Al-Jazeerah: Cross-Cultural Understanding
Opinion Editorials, February 2017
Mission & Name
US Foreign Policy (Dr. El-Najjar's Articles)
Iran still the victim of unshakable Israeli influence over the UK’s political establishment
Here in the UK the Campaign Against the Arms Trade (CAAT) has initiated a judicial review in a bid to halt UK arms sales to Saudi Arabia on suspicion that they are being used against civilians in Yemen. The indiscriminate nature of Saudi air-strikes makes it highly likely that British weaponry is being deployed in breach of international humanitarian law.
The slaughter has been going on for nearly two years, leading to a humanitarian crisis of appalling magnitude and great cruelty. Since the Yemen campaign began the British government has granted export licences for more than £3.3 billions worth of war equipment when there was a “clear risk” that some of it would be used in violation of all norms of human conduct.
It is claimed that the government has ignored warnings by senior civil servants and its own arms control experts, and some records of expressed concern have gone missing. This is no great surprise when we discover that export licensing is overseen by none other than the secretary of state for international trade, Liam Fox. For Fox has “form” as a crazed stooge of Israel and a sworn enemy of Iran.
Fox, while secretary of state for defence, was quoted on the Conservative Friends of Israel website as saying:
And in June 2015 Fox declared:
Fox was forced to resign as defence secretary in 2011 following scandalous goings-on between him, his “close friend” Adam Werritty, the UK ambassador to Israel and Israeli intelligence figures allegedly involved in plotting sanctions against Iran.
Just lately, Prime Minister Theresa May has accused Iran of working with Hezbollah, interfering in Iraq, sending fighters to Syria to help Assad, and supporting the Houthis in the conflict in Yemen. The British government, of course, can meddle where it pleases and recently concluded another huge arms deal with the Saudis which, says Mrs May, is for the sake of long-term security in the Gulf. She argues that the same extremists who plot terror in the Gulf states are also targeting the streets of Europe: “Gulf security is our security.”
However, public pressure to end arms sales to Saudi Arabia is now so great that the government has adopted a new export licensing scheme that hides the value and scale of weaponry being supplied.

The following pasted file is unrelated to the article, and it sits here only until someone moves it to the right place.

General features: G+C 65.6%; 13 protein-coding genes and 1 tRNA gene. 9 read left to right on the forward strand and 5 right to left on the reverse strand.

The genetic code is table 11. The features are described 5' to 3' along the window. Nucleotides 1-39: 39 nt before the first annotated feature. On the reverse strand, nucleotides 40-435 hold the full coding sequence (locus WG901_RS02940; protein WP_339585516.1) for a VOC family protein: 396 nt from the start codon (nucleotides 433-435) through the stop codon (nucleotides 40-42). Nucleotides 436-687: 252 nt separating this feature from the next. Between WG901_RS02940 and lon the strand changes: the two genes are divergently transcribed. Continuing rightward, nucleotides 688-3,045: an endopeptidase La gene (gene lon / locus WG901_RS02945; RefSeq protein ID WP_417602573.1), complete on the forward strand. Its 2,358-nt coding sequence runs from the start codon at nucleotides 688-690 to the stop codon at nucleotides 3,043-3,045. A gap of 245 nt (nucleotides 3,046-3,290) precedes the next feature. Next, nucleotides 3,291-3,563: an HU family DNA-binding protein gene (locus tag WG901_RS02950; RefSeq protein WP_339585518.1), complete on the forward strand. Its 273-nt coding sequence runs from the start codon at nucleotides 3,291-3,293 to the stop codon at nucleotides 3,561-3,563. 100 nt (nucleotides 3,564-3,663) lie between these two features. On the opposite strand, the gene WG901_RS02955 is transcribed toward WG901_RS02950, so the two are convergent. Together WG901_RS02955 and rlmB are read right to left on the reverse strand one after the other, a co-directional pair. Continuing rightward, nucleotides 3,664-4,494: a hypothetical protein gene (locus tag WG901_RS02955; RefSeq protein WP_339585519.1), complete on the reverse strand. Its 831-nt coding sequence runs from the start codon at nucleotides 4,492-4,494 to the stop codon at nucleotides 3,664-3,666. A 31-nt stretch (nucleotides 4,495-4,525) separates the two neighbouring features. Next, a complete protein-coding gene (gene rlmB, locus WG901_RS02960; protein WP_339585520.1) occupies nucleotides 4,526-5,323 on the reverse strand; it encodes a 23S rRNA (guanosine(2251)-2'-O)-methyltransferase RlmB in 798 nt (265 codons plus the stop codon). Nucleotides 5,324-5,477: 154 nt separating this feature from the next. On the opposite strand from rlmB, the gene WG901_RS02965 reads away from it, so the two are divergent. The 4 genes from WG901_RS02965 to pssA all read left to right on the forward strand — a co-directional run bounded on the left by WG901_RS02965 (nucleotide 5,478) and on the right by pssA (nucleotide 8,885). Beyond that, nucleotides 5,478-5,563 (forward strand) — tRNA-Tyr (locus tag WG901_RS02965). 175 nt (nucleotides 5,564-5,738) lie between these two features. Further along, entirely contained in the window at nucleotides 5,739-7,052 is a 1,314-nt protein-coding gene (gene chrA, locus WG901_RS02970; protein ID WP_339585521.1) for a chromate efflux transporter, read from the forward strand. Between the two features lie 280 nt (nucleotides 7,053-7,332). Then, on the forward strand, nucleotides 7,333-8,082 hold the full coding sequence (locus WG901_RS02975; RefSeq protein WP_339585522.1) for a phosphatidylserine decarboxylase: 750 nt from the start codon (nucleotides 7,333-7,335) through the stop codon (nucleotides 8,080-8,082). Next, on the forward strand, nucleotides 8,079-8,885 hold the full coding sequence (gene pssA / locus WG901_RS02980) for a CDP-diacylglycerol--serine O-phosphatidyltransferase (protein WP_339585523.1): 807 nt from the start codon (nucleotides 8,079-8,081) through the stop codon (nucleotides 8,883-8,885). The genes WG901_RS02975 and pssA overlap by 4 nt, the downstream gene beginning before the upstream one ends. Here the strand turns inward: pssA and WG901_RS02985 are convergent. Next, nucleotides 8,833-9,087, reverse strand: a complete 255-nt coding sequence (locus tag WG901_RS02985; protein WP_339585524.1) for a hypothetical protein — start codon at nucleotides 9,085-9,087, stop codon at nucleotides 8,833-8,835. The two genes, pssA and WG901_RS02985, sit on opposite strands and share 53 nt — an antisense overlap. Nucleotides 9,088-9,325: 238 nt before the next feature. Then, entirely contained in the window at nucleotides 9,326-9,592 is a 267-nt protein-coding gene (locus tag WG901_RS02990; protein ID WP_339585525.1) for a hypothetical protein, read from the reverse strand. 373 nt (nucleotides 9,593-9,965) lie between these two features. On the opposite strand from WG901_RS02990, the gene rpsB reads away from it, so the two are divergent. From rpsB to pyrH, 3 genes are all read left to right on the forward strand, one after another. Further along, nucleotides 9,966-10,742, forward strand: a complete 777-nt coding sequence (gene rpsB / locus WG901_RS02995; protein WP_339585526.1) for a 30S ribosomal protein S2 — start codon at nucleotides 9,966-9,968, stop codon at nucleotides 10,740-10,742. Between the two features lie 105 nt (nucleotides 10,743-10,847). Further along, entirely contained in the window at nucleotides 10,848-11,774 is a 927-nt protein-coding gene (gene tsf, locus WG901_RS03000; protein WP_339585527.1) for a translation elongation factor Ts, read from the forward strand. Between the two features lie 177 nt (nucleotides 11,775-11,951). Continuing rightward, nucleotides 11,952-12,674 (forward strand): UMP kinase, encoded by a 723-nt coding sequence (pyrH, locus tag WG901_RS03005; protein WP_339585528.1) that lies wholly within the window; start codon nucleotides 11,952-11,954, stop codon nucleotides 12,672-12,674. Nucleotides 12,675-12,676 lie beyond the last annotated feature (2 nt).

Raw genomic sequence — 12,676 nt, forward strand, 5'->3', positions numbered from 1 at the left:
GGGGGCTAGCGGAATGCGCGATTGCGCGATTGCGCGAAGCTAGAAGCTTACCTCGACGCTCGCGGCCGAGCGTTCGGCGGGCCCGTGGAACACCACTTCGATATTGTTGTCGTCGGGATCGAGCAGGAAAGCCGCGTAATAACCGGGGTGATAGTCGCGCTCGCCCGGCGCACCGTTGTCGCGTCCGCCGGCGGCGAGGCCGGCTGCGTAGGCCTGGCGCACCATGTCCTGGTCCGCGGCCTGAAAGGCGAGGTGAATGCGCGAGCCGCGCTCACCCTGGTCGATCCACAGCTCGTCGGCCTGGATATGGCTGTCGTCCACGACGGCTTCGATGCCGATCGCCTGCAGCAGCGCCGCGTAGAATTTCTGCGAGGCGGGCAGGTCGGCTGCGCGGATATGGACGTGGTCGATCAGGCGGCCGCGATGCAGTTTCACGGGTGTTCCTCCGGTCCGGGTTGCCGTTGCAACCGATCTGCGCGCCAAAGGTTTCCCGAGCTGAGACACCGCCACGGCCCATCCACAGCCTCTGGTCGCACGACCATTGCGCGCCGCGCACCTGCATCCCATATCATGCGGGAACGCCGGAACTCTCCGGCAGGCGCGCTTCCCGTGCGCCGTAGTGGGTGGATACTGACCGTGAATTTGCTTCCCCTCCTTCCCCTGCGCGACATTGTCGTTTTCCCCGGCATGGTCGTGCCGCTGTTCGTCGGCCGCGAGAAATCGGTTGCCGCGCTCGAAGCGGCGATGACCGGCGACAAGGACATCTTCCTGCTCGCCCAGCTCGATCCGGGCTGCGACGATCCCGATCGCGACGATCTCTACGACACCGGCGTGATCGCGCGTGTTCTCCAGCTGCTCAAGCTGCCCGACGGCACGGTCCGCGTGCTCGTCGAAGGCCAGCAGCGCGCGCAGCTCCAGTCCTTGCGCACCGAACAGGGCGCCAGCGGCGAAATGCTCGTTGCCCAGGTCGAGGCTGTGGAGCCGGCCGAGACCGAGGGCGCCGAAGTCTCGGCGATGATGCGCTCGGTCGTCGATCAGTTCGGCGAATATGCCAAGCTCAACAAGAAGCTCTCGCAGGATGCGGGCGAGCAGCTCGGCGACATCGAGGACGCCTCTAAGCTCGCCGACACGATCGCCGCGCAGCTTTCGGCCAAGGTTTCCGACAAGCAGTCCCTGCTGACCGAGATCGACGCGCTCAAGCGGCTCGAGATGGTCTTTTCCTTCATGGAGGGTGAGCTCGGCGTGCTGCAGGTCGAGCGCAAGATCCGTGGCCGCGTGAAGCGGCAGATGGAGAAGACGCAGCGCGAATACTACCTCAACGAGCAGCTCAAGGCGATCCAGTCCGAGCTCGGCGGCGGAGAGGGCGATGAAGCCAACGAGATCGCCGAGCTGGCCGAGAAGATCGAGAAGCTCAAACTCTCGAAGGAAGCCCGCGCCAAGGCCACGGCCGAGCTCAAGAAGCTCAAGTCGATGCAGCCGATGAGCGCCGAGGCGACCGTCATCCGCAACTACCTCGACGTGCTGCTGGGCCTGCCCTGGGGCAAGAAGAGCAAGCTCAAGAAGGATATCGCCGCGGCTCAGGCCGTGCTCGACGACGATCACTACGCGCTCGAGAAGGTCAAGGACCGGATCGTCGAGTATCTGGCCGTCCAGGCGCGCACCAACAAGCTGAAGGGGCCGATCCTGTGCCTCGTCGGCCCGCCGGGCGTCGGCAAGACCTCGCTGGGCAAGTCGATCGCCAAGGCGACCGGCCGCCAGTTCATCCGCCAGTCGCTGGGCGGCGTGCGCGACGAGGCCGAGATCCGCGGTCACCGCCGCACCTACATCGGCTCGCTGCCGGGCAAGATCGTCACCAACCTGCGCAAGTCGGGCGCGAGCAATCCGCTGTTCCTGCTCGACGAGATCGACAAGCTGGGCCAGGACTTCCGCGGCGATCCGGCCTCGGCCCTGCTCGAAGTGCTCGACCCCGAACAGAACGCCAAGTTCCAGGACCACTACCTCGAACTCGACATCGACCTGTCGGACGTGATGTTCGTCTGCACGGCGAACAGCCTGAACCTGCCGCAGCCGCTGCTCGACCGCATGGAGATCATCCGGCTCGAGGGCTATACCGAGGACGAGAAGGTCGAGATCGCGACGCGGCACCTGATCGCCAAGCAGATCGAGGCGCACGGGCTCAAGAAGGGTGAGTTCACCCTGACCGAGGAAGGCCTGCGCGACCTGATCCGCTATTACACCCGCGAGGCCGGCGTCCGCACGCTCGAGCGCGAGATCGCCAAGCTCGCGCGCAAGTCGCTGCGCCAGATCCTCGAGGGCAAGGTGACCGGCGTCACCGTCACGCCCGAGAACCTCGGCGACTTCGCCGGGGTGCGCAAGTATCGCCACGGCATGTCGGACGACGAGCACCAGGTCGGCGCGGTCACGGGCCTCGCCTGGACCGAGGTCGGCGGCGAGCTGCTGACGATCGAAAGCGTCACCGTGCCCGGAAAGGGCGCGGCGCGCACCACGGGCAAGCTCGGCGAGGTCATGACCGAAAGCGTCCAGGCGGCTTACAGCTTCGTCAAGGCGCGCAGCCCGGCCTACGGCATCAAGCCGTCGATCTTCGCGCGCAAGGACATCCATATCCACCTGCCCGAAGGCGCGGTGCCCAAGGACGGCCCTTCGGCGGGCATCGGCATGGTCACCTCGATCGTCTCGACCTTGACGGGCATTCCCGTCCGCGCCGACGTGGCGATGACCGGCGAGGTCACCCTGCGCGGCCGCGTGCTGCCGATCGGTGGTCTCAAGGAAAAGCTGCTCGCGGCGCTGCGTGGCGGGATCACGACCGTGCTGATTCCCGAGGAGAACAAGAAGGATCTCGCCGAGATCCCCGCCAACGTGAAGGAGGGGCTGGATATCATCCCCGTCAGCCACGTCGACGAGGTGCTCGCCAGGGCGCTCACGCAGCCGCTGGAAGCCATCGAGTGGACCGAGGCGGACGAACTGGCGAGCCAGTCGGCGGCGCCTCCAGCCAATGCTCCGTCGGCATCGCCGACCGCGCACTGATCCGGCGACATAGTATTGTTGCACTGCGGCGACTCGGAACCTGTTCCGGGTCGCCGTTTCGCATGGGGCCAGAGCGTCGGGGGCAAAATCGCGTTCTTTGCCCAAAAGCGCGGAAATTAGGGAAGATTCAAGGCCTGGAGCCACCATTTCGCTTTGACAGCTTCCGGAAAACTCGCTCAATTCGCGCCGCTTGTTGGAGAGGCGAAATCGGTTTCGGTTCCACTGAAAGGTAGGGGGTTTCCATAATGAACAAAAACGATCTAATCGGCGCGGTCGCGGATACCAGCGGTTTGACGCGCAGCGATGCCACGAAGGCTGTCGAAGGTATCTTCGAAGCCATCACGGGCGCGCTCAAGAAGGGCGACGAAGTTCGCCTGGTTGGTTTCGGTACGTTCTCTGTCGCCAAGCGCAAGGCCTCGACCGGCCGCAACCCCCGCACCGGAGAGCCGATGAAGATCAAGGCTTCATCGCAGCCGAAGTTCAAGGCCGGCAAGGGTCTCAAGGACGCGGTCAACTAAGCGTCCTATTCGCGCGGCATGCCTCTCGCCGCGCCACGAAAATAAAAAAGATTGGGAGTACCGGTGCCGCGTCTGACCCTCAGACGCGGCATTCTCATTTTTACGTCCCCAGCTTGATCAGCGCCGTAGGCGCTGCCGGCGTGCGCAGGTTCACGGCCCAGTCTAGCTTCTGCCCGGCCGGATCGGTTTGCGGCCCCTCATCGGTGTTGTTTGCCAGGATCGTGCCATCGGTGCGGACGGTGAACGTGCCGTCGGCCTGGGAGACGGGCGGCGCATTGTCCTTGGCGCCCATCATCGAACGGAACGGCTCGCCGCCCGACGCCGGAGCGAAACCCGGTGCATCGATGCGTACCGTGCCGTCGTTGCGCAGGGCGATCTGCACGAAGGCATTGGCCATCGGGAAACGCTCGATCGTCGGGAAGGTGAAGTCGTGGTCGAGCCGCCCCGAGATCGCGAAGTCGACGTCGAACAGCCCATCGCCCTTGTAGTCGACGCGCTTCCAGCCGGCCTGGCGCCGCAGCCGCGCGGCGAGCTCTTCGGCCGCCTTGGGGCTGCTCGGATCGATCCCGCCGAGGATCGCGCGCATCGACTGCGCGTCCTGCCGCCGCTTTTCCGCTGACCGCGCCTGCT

The reason for the British government’s current hostility towards Iran was plain from what David Cameron told the Knesset in 2014:
That position carries forward into the present day and beyond, and serves as an excuse for the rednecks who rule our political swamp to carry on being unpleasant to the Muslim world.
After sucking up to Trump Britain rolls out red carpet to another of the world’s undesirables
Theresa May lost no time in welcoming the Israeli prime minister, Binyamin Netanyahu, to London. The two leaders this week agreed to establish a new UK-Israel Trade Working Group to strengthen their existing trade and investment relationship and “to prepare the ground for a post-Brexit trade agreement”. What good that will do in the face of rising popularity among the public of boycotting everything Israeli remains to be seen.
Regional issues, including Syria and Iran, are to be on the agenda for discussion. And regarding Palestine May repeated the mantra that – “We remain committed to a two-state solution as the best way of building stability and peace for the future” – though she doesn’t say what that will look like.
Netanyahu also met Foreign Secretary Boris Johnson and they sat alongside the desk on which the Balfour Declaration was composed in 1917. As for the forthcoming Balfour Declaration centenary celebrations, a statement said that May invited Netanyahu to attend events taking place in the UK “as a guest of government” and that Netanyahu “also invited her to visit him in Israel”.
Netanyahu didn’t miss the opportunity to warn that Iran “seeks to annihilate Israel” and called on nations to back renewed sanctions against the Iranian regime.
Israel’s ‘nest of spies’ in London
I looked up one of my old reports about how Craig Murray, a former UK ambassador to Uzbekistan, argued five years ago that British policy was being driven in an underhand fashion by the Israel lobby. He linked Matthew Gould, the then British ambassador to Israel, with the Fox-Werritty scandal and raised questions about meetings between Gould, Liam Fox and Fox’s strange friend Adam Werritty. Werritty was referred to as Fox’s adviser but according to reports he was backed financially by Israel lobbyists and had no security clearance and therefore no authorised role.
Murray, with many useful contacts from his days as an ambassador, claimed to have serious evidence connecting Gould with a secret plan to attack Iran, but the Foreign Office and the Cabinet Secretary blocked questions. (To read Craig Murray’s story, “Matthew Gould and the plot to attack Iran”, click here.)
In it he pointed out that